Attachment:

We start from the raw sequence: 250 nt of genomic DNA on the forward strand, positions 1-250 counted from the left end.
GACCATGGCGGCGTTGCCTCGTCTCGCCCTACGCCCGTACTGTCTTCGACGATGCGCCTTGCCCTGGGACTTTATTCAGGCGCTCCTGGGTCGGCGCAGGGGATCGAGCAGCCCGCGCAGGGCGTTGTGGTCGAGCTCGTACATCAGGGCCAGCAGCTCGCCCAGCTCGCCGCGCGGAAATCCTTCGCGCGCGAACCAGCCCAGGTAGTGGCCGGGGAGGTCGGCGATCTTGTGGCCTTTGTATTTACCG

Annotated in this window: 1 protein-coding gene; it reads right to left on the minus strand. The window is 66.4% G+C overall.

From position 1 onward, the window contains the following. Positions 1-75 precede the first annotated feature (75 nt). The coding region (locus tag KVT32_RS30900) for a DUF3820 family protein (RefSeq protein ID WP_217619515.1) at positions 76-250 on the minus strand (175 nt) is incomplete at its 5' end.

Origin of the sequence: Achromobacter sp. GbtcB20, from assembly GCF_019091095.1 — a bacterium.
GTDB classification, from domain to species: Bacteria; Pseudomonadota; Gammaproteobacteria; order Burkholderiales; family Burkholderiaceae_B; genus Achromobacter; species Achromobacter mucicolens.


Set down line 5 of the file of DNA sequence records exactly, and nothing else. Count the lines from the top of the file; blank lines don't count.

Origin of the sequence: Achromobacter sp. GbtcB20, from assembly GCF_019091095.1 — a bacterium.